Matt Carle is a man of many talents. He is a National Team Development Program alumnus, former USHL Defenseman of the Year, Hobey Baker Memorial Award winner and an NHL defenseman.
He is also a 23-year-old Alaska native who likes to head north every summer to return to his roots.
“I’m very proud of where I came from. Everyone who is from there just loves to go back. It’s a really laid- back atmosphere and everyone’s really down to earth,” says Anchorage’s latest son to break into the NHL.
Carle has traveled a long road from his beginnings in the great north. He spent two years developing his game at the NTDP, a place where he “developed a lot of friendships and relationships that I still have today.”
Because of his late birthday, Carle was left with an entire academic year to complete when his friends aged out of the NTDP. So he headed to Omaha, Neb. to play for the River City Lancers of the USHL during his senior year of high school.
At the tender age of 18, Carle trekked to the Mile High City of Denver to raise his game to new heights while playing for the University of Denver Pioneers. His three-year stint culminated in his junior year when he was named both the WCHA Player of the Year and recipient of the Hobey Baker Memorial Award.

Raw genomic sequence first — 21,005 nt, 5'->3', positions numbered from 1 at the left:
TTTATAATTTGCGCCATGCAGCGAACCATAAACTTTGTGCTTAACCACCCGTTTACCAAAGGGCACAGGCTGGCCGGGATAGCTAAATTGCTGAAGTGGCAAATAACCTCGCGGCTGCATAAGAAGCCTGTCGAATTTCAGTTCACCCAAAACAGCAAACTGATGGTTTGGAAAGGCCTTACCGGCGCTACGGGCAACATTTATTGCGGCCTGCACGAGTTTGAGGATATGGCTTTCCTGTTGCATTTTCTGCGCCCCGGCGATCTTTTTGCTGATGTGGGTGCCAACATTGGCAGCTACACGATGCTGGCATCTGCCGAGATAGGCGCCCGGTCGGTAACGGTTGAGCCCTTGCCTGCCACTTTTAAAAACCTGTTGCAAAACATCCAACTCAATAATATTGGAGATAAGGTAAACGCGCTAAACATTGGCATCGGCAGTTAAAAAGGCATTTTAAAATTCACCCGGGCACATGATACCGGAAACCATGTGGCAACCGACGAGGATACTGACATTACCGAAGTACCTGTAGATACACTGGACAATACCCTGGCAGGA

The San Jose Sharks knew the mobile Carle was a force to be reckoned with when they drafted him in 2003. But after the success of his breakout season in Denver, the Sharks were through waiting for their young prodigy to wrap up his college career. They signed him to the entry-level maximum of $4.1 million in exchange for him giving up his senior year of college.
"I’m very proud of where I came from. Everyone who is from there just loves to go back."
The course of study that Carle left behind for the NHL was one that will continue to serve him as he makes his way through the ranks of the big times. As a real estate major at DU, Carle learned how to watch markets and pounce on investment opportunities like loose pucks.
“It’s something I still take interest in, even when I’m playing,” he says.
While Carle is the first to admit he is living a childhood dream, the physical side of playing in the NHL has been no cakewalk. The jump from 40 games per year to 82 is a challenge for even the most well conditioned athlete.
“You understand when you come in how many games you are going to have to step up to from playing college hockey, but you can’t really prepare for that unless you’ve been through it,” he admits.
As he wraps up his second full season in San Jose, Carle keeps his focus on helping the Sharks win its first Stanley Cup. If he continues on his current path, there’s little doubt that his game will continue to shine brighter than the Northern Lights in the skies of his home state.
photo by Getty Images